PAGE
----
It doesn't matter what time your head hits the pillow if it takes you an excessive amount of time to fall asleep. Any number of things could lead to this problem, such as stress, anxiety, tinnitus, insomnia, and so on. Even trying to sleep next to a snorer or CPAP user can extend the amount of time it take to fall asleep.

SleepPhones® help you introduce soothing music, guided meditation, sleep apps and more to your nighttime routine with wearable, comfortable audio headphones inside a soft headband— a core design feature that sets them apart from traditional clunky over the ear headphones or earbuds that are uncomfortable or fall out. Some of our past articles have talked about how you can use SleepPhones® to get to sleep faster and stay asleep longer:

Getting More Exercise

Nearly every article on sleep statistics will tell you that getting more exercise has a positive correlation with getting more sleep. Besides a personal trainer, one of the greatest workout motivators you can have is your favorite music by your side.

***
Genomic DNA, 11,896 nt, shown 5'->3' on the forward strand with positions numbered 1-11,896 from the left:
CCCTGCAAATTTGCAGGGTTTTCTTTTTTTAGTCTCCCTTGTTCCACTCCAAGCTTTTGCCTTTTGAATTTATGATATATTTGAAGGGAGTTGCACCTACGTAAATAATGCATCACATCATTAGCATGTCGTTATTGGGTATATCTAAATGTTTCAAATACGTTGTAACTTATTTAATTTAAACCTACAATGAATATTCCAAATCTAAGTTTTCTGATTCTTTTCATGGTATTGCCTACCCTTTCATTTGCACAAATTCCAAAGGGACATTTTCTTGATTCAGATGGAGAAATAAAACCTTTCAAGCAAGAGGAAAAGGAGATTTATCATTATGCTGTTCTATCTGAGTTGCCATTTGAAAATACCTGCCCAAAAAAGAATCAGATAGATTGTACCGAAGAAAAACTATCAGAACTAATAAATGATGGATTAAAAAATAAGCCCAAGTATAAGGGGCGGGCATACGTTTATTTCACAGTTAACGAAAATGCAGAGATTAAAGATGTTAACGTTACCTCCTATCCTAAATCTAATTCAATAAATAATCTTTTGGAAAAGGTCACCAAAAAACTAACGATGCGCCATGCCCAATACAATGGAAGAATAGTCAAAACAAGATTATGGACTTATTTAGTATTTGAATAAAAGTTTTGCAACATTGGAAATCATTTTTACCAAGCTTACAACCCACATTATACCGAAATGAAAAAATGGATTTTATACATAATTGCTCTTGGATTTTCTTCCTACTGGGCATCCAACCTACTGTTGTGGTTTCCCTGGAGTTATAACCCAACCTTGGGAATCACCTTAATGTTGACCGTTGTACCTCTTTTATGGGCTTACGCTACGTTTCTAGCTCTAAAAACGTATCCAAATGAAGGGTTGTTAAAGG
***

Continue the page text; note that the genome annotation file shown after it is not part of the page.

That's why, in addition to developing the world's most comfortable headphones for sleeping, AcousticSheep has also developed the world's most comfortable workout headphones: RunPhones®. Better yet, they can also double as a pair of SleepPhones®— in fact, the lightweight moisture wicking fabric is often called "the coolest" product we offer.

So whether or not you already have a pair, or you're looking to upgrade to something new, RunPhones® can be your 2-in-1 solution--just as our traditional SleepPhones® are often used by our customers well beyond the bedroom for travel, work and leisure activities. They come in wired and wireless models so you can choose what's best for you.

What Do You Think About the State of Sleep in America?

Did these sleep statistics shine some light on how chronically sleep deprived the United States is as a country? Did any of this remind you of YOU? Let us know your thoughts about the state of sleep in America by heading over to SleepPhones® Facebook or Twitter pages!